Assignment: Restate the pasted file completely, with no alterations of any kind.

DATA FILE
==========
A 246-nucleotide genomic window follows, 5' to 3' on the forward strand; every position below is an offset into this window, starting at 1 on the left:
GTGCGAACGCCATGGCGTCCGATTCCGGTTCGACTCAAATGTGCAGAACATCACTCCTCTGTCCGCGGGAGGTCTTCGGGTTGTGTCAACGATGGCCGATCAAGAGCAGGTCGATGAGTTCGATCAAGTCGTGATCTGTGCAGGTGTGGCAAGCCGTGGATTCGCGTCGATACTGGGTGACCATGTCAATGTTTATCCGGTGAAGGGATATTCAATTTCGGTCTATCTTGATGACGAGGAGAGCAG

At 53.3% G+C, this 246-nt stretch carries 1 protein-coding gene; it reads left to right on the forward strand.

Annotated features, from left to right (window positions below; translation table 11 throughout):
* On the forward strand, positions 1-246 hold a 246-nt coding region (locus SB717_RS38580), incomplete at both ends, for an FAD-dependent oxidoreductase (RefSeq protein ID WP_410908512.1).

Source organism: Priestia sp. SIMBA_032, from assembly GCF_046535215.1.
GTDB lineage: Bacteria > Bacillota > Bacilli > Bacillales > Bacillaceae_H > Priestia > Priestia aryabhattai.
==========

A 246-nucleotide genomic window follows, 5' to 3' on the forward strand; every position below is an offset into this window, starting at 1 on the left:
GTGCGAACGCCATGGCGTCCGATTCCGGTTCGACTCAAATGTGCAGAACATCACTCCTCTGTCCGCGGGAGGTCTTCGGGTTGTGTCAACGATGGCCGATCAAGAGCAGGTCGATGAGTTCGATCAAGTCGTGATCTGTGCAGGTGTGGCAAGCCGTGGATTCGCGTCGATACTGGGTGACCATGTCAATGTTTATCCGGTGAAGGGATATTCAATTTCGGTCTATCTTGATGACGAGGAGAGCAG

At 53.3% G+C, this 246-nt stretch carries 1 protein-coding gene; it reads left to right on the forward strand.

Annotated features, from left to right (window positions below; translation table 11 throughout):
* On the forward strand, positions 1-246 hold a 246-nt coding region (locus SB717_RS38580), incomplete at both ends, for an FAD-dependent oxidoreductase (RefSeq protein ID WP_410908512.1).

Source organism: Priestia sp. SIMBA_032, from assembly GCF_046535215.1.
GTDB lineage: Bacteria > Bacillota > Bacilli > Bacillales > Bacillaceae_H > Priestia > Priestia aryabhattai.